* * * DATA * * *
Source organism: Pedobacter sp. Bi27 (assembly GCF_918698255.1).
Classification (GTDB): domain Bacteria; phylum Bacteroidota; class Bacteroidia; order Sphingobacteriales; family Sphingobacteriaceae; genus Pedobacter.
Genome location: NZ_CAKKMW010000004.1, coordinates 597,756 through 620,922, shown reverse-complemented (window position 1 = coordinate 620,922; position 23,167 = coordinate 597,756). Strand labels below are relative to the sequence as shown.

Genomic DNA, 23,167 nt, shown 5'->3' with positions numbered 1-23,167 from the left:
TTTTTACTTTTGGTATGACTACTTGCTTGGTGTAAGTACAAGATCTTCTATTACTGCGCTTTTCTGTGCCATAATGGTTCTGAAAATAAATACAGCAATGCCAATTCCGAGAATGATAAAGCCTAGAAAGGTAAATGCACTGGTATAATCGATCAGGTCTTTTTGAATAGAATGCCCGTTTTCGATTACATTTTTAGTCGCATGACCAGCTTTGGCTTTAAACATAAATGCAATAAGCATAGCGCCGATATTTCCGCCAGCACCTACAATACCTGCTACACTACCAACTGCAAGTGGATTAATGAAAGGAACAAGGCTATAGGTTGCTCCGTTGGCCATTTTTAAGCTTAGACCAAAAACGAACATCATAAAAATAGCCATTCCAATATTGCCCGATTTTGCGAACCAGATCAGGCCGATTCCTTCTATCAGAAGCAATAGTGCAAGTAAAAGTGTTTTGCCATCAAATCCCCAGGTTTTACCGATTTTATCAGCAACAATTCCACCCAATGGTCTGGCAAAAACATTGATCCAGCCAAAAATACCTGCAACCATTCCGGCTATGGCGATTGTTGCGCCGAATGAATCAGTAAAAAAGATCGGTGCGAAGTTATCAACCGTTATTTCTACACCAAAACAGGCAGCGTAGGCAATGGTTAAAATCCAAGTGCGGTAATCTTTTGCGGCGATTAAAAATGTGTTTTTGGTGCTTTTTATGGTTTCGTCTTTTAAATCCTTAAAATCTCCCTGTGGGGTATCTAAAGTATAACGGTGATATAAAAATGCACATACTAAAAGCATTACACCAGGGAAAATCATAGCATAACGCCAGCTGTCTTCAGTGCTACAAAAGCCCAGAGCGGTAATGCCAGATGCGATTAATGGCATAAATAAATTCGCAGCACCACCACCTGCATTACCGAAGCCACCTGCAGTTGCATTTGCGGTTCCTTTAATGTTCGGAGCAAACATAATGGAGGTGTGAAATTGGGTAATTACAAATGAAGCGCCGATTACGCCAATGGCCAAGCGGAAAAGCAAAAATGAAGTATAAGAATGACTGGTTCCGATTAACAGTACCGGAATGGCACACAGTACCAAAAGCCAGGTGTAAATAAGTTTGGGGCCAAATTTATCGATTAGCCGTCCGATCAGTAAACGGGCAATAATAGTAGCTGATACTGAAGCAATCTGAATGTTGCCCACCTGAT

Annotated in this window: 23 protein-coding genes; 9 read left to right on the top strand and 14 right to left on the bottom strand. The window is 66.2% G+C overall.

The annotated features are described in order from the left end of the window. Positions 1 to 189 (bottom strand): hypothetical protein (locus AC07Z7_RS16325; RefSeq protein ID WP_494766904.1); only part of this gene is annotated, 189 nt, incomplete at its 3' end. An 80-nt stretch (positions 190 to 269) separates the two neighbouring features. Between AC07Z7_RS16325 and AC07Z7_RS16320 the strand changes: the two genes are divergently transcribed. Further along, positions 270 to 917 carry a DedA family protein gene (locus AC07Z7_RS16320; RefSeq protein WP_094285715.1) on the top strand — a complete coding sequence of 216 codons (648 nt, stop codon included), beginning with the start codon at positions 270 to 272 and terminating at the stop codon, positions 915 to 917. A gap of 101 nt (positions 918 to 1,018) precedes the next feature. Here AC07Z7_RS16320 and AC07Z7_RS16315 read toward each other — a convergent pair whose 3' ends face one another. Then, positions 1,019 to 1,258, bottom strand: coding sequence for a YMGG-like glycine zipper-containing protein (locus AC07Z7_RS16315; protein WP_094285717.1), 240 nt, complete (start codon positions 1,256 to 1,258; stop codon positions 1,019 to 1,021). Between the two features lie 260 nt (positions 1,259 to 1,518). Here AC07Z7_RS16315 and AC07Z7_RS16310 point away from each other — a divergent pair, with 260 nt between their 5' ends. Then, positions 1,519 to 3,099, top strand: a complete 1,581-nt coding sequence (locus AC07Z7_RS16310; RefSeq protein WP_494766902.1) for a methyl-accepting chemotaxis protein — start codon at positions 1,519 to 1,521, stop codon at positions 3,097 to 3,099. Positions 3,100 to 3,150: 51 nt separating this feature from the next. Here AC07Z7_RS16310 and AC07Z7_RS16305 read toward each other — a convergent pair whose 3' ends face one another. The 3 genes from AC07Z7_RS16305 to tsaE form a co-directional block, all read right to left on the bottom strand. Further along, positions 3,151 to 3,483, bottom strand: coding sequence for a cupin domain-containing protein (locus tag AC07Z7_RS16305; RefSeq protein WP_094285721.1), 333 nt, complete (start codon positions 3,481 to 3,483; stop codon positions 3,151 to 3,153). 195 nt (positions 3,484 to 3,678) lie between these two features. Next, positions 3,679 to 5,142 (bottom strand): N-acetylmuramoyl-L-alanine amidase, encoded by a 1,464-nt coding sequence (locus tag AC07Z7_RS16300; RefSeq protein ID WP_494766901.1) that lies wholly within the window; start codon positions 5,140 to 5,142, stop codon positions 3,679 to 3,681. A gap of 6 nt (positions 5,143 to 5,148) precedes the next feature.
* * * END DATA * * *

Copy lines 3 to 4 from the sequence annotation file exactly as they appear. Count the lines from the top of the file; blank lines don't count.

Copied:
Genome location: NZ_CAKKMW010000004.1, coordinates 597,756 through 620,922, shown reverse-complemented (window position 1 = coordinate 620,922; position 23,167 = coordinate 597,756). Strand labels below are relative to the sequence as shown.

Genomic DNA, 23,167 nt, shown 5'->3' with positions numbered 1-23,167 from the left: